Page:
This is part a continuing series of recommendations put out by CoVaRR-Net. These recommendations are directed to public health officials.


The incidence of vaccine breakthrough infections, where a person who has been fully vaccinated tests positive for the SARS-CoV-2 virus, is low. Breakthrough infections were noted to be rare with the Pfizer, Moderna, and AstraZeneca vaccines.

The Government of Canada recommends that all vaccine recipients who develop symptoms should be tested for COVID-19 to help document breakthrough illnesses, especially in the context of variants of concern (VOCs).

  • In Ontario, of 6.5 million vaccinated people, 0.15% (9,703) became infected when they were partially vaccinated and 0.02% (1,292) became infected when they were fully vaccinated and were considered breakthrough cases as of May 15, 2021. The highest proportion of breakthrough cases in Ontario were among individuals 80 years of age and older.
  • As of April 30th, 2021, the United States reported 10,262 breakthrough infections (0.001%) among the 101 million Americans who had been fully vaccinated for 14 days or more. A total of 160 breakthrough cases were fatal (2%) and the median age of patients who died was 82 years

No vaccine is 100% effective. Breakthrough cases are expected. As SARS-CoV-2 mutates and new variants emerge, the concern is whether current vaccines will remain effective in the future.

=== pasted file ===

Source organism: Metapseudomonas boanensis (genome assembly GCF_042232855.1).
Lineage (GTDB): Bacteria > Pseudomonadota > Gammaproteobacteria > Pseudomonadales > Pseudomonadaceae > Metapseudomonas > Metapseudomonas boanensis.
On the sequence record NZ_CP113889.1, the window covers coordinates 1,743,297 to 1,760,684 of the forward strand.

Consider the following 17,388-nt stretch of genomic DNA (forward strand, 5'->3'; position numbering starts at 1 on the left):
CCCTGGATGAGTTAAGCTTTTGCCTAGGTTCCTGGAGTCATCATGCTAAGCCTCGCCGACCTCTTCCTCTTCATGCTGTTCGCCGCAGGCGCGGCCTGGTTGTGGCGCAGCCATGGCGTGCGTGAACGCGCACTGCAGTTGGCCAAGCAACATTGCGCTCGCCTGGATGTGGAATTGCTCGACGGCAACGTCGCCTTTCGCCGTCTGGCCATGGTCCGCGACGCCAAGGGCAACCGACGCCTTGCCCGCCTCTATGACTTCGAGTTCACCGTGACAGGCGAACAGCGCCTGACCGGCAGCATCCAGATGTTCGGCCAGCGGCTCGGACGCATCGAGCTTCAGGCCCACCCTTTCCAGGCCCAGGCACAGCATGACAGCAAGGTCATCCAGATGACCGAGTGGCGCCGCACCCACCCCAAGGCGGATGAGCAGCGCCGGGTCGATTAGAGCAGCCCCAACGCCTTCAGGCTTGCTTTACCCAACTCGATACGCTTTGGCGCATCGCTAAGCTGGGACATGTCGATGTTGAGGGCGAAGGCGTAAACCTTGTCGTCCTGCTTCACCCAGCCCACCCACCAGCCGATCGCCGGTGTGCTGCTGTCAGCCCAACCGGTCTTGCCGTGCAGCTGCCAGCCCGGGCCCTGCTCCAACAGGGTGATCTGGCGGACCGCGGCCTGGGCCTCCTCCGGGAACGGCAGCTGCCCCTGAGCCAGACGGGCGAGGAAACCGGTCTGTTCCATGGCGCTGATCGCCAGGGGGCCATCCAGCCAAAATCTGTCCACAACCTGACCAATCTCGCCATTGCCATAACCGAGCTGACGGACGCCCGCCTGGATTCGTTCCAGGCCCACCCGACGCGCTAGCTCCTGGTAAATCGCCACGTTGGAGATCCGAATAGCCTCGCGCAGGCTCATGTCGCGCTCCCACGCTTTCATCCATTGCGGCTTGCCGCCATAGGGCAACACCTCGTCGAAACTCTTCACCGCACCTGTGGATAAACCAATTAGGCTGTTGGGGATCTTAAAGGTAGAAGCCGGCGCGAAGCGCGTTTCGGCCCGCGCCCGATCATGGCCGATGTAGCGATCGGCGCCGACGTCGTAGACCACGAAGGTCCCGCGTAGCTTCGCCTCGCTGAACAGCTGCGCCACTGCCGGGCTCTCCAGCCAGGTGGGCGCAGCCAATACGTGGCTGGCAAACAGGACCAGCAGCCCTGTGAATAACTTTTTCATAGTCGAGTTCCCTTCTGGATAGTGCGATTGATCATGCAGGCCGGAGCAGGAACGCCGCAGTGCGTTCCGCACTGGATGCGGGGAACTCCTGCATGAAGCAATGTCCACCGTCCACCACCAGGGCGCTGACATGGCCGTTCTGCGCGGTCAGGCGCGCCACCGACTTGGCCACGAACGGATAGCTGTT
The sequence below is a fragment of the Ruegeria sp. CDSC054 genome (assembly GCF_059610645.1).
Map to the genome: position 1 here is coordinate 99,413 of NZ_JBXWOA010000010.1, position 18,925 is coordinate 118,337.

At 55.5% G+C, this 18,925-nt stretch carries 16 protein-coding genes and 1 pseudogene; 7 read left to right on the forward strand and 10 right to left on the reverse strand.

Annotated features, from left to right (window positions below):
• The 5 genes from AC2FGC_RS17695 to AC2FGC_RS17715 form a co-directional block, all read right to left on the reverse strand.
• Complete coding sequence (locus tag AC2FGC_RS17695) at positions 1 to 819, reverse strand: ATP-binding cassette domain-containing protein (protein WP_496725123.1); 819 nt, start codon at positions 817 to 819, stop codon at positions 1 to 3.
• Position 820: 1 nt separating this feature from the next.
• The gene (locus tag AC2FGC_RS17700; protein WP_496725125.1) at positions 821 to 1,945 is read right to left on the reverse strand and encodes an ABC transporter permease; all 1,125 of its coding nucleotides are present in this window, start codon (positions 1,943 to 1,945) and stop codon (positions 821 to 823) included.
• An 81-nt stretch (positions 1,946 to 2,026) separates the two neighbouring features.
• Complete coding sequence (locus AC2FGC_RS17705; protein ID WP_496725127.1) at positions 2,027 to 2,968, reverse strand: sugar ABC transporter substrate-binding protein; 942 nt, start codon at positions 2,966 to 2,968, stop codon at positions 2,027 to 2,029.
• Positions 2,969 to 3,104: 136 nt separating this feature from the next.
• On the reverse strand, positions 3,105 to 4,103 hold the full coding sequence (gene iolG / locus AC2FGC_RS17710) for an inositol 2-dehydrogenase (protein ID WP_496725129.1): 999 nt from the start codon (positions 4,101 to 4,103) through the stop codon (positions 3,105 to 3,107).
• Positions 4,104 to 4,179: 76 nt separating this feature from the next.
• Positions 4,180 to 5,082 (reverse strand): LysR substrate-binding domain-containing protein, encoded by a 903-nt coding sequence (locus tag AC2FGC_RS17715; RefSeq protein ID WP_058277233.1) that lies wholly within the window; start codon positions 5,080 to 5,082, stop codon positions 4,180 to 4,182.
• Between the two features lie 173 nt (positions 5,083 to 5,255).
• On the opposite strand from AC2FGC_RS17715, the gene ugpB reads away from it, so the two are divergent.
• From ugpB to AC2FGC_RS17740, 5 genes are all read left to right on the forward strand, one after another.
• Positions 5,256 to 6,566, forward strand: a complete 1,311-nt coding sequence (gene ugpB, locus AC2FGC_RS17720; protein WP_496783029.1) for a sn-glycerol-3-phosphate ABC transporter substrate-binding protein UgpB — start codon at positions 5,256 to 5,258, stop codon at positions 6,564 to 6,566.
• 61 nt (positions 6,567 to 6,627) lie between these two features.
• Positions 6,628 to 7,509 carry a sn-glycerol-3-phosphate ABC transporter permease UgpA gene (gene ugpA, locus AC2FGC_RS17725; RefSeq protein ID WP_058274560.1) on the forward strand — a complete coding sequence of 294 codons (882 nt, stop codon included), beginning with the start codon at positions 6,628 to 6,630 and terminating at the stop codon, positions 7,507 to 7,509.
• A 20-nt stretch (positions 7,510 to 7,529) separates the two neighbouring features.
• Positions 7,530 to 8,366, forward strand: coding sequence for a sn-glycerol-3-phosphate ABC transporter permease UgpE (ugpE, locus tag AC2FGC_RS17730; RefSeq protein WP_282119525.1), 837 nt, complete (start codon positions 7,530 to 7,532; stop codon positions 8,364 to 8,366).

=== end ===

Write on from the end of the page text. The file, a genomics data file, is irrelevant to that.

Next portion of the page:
The current situation of vaccine breakthrough in Canada is difficult to contextualize due to the lack of available data. Vaccination campaign schedules have also been changed, making it difficult to directly compare data from other jurisdictions.

As provinces start their re-opening plans based primarily on vaccine uptake, breakthrough rate data are important. The information can shed light on the potential of future booster shots and on populations that were under-represented in clinical trials.

CoVaRR-Net Recommendations

  • Set up a pan-Canadian surveillance system to track breakthrough rates, with a particular focus on Indigenous, racialized, and low-income populations.
  • Seek out high-quality studies on VOCs and vaccine effectiveness.
  • Increase testing and sequencing of viral DNA in infected persons to understand the transmissibility, virulence, and ability of variants to evade current vaccines.
  • Profile and then develop guidelines for groups who are showing weaker immune responses.
  • Until more data is available, encourage people to continue wearing a mask, maintaining appropriate distance from others, avoiding crowds, avoiding poorly ventilated spaces, and washing hands.

CoVaRR-Net’s full Situation, Background, Assessment and Recommendation (SBAR) document on breakthrough infections

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